Nobody had predicted that the UP Fighting Maroons, otherwise known as the greatest plot twisters of Season 78 so far, will finish the season with an unblemished record, right? We all know that it is an enormous task for them (and for any other team, for what it’s worth) to keep the streak going. As a popular song says, even the best (that is, the FEU Tamaraws) fall down sometimes. While it might be sad that their fairytale-like beginning to their season had to be shortened when they bowed to the UST Growling Tigers, dealing with this type of setback might proved to be beneficial for this relatively inexperienced team in the long run.

Game Storyline

At the early stages of the game, the defense displayed by both teams was pretty spectacular that will make Detroit’s Bad Boys giggle had they watched this. The Growling Tigers were blitzing the UP ballhandler to disrupt UP’s offense that emphasizes a lot of passing and motion. Sheak Steriff was all over the court, hounding the Fighting Maroons with the ball while Karim Abdul was denying every attack to the basket. On the other hand, the UP was clogging the paint, forcing the Growling Tigers to take midrange shots. Due to the tenacity of both squads, the offense seemed secondary in the first half.

Second half was a different story. With the Growling Tigers sticking to blitzing, the Fighting Maroons managed to find the open man by swinging the ball really well and knock down the triples that they were not able to do in the early part. With the momentum swinging from UST to UP and back, the game could have gone either way. But Ed Daquiaog decided to take the matter in his own hands in the fourth quarter which propelled the Growling Tigers to the summit of the UAAP leaderboard with 3-0 slate.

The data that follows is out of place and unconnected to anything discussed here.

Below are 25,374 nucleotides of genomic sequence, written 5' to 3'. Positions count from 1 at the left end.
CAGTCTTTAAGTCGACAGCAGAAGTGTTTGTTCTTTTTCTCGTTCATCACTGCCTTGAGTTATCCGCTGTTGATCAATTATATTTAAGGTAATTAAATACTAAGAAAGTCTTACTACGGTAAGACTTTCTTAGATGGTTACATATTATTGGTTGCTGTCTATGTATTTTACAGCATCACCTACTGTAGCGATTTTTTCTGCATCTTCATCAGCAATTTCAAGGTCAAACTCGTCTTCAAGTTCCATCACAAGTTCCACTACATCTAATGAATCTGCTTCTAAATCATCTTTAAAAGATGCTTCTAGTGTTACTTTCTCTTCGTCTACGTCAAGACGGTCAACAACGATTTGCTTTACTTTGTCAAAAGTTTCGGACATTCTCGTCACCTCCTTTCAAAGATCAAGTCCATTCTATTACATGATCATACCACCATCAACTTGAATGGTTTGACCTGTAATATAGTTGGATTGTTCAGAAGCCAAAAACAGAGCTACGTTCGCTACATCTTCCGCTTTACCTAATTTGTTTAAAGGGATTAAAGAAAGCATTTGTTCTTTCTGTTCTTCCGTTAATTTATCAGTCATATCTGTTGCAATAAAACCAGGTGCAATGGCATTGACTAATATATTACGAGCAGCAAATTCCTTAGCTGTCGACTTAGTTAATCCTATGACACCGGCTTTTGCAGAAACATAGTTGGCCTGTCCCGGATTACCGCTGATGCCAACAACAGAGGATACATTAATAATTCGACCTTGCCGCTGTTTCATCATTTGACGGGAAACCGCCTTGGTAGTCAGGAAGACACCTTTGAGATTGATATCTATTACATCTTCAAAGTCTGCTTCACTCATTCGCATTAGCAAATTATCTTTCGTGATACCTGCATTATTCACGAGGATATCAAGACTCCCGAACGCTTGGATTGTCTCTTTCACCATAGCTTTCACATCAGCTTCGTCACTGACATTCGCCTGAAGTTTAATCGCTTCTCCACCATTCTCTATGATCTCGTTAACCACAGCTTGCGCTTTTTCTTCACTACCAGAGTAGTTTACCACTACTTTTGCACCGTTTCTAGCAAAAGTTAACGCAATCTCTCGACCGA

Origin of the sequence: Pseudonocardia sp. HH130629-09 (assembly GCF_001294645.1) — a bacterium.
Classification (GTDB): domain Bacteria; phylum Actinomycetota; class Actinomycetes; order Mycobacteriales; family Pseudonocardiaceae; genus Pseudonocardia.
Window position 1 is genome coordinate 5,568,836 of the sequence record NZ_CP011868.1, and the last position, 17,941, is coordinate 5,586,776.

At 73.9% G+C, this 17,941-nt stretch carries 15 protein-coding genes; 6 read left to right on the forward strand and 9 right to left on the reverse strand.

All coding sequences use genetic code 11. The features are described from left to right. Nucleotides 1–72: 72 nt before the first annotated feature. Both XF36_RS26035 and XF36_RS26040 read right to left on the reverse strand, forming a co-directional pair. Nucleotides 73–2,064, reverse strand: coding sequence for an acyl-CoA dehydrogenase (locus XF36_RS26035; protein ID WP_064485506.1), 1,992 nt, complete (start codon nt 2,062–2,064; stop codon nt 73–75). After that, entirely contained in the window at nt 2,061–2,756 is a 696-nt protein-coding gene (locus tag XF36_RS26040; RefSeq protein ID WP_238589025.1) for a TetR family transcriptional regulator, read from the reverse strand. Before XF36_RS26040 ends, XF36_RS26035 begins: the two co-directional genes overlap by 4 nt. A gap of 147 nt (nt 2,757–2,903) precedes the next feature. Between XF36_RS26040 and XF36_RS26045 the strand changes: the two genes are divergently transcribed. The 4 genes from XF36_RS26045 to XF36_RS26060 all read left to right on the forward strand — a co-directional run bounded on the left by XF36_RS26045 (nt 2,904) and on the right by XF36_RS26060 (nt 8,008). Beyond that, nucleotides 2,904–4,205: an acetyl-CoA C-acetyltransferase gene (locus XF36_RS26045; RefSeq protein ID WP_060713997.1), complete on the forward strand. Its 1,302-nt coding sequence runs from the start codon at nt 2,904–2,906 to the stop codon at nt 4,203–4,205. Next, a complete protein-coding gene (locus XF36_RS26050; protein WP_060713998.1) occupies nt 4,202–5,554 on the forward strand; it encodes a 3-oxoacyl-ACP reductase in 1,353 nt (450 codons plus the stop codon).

Four Factors

 Team eFG% TOV% ORB% FTR


 42.37 23.43 18.42 15.25


34.38  15.20  29.17  35.94


Gameflow_UP vs. UST_Rd1_Season78

UP tasted the lead only once in this game.

Game Notes

1. UP are now playing legitimate defense.

In the past two games, we have witnessed the beauty of UP’s offense with their Horns sets and elevator plays.  In this game where their offense was not at par with the first two games, it was their grit on defense that was clearly evident. The guards were scrambling for the ball, something that we did not see that much last season. They were trapping the ballhandler in some occasions. Help defense was pretty much solid throughout the game. Remember when the Fighting Maroons were the worst defensive team last season? Me neither.

2. Uh-oh, those late game execcutions

It is safe to say that UP’s lategame plays were not crisp. Jett Manuel‘s two three-point attempts, one of which came after a timeout, were uncalled for. Diego Dario gave a run for UST’s money with his gutsy performance in the closing games but it was not enough. Their head-scratching late game executions maybe attributed to their inexperience in close games

3. Ed Daquiaog is for real, finally.

We have seen the potential in this guy in the past years, but he was not able to fulfill this due to various reasons (injury, misfit at point guard position). With his size and speed for a two-guard, he simply made his way into the basket against UP defenders. He’s taking threes more confidently. With him, UST finally found a legitimate a go-to guy and perhaps an MVP contender.

Player Ratings

Starters: Amar 6, Asilum 6, Harris 7, Juruena 7, Manuel 7

Subs: Dario 9,Desiderio 8, Gallarza 8, Lim 6, Longa 6, Kone 8, Moralde 7, Prado 5,Vito 6

Final Thoughts

This is the type of  loss that UP can learn a lot from. Those mishaps in the early going and in the closing acts have clearly shown their weaknesses which they should address if they want to be a relevant force in the league. They may have lost in this game, but in the grand scheme of things, they won. Yeah, moral victory #1.

*with apologies to John Legend